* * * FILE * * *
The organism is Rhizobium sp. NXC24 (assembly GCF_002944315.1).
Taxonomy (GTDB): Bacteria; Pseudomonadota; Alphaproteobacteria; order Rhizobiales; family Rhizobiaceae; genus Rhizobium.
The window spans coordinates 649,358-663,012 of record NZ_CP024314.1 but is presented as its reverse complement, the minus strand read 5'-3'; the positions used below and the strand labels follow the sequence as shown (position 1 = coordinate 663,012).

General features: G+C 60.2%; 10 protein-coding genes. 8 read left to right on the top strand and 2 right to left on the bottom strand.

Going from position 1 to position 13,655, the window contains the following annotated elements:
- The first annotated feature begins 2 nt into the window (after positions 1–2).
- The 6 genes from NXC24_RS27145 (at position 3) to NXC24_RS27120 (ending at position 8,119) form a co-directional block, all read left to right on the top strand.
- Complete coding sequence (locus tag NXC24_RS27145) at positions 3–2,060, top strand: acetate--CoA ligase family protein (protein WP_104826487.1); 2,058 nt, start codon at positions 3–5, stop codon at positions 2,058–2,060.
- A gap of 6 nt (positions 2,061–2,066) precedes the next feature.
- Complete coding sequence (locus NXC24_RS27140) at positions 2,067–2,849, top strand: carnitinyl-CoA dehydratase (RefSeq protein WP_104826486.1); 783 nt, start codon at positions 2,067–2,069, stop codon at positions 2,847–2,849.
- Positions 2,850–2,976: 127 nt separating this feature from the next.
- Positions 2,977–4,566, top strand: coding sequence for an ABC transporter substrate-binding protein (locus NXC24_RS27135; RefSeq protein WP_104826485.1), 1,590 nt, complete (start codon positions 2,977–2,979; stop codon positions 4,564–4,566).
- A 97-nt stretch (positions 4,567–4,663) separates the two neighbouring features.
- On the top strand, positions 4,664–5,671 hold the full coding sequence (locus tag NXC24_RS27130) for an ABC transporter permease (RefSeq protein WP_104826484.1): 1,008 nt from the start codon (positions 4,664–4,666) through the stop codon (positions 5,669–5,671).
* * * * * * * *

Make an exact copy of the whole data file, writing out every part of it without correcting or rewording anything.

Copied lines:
The organism is Rhizobium sp. NXC24 (assembly GCF_002944315.1).
Taxonomy (GTDB): Bacteria; Pseudomonadota; Alphaproteobacteria; order Rhizobiales; family Rhizobiaceae; genus Rhizobium.
The window spans coordinates 649,358-663,012 of record NZ_CP024314.1 but is presented as its reverse complement, the minus strand read 5'-3'; the positions used below and the strand labels follow the sequence as shown (position 1 = coordinate 663,012).

General features: G+C 60.2%; 10 protein-coding genes. 8 read left to right on the top strand and 2 right to left on the bottom strand.

Going from position 1 to position 13,655, the window contains the following annotated elements:
- The first annotated feature begins 2 nt into the window (after positions 1–2).
- The 6 genes from NXC24_RS27145 (at position 3) to NXC24_RS27120 (ending at position 8,119) form a co-directional block, all read left to right on the top strand.
- Complete coding sequence (locus tag NXC24_RS27145) at positions 3–2,060, top strand: acetate--CoA ligase family protein (protein WP_104826487.1); 2,058 nt, start codon at positions 3–5, stop codon at positions 2,058–2,060.
- A gap of 6 nt (positions 2,061–2,066) precedes the next feature.
- Complete coding sequence (locus NXC24_RS27140) at positions 2,067–2,849, top strand: carnitinyl-CoA dehydratase (RefSeq protein WP_104826486.1); 783 nt, start codon at positions 2,067–2,069, stop codon at positions 2,847–2,849.
- Positions 2,850–2,976: 127 nt separating this feature from the next.
- Positions 2,977–4,566, top strand: coding sequence for an ABC transporter substrate-binding protein (locus NXC24_RS27135; RefSeq protein WP_104826485.1), 1,590 nt, complete (start codon positions 2,977–2,979; stop codon positions 4,564–4,566).
- A 97-nt stretch (positions 4,567–4,663) separates the two neighbouring features.
- On the top strand, positions 4,664–5,671 hold the full coding sequence (locus tag NXC24_RS27130) for an ABC transporter permease (RefSeq protein WP_104826484.1): 1,008 nt from the start codon (positions 4,664–4,666) through the stop codon (positions 5,669–5,671).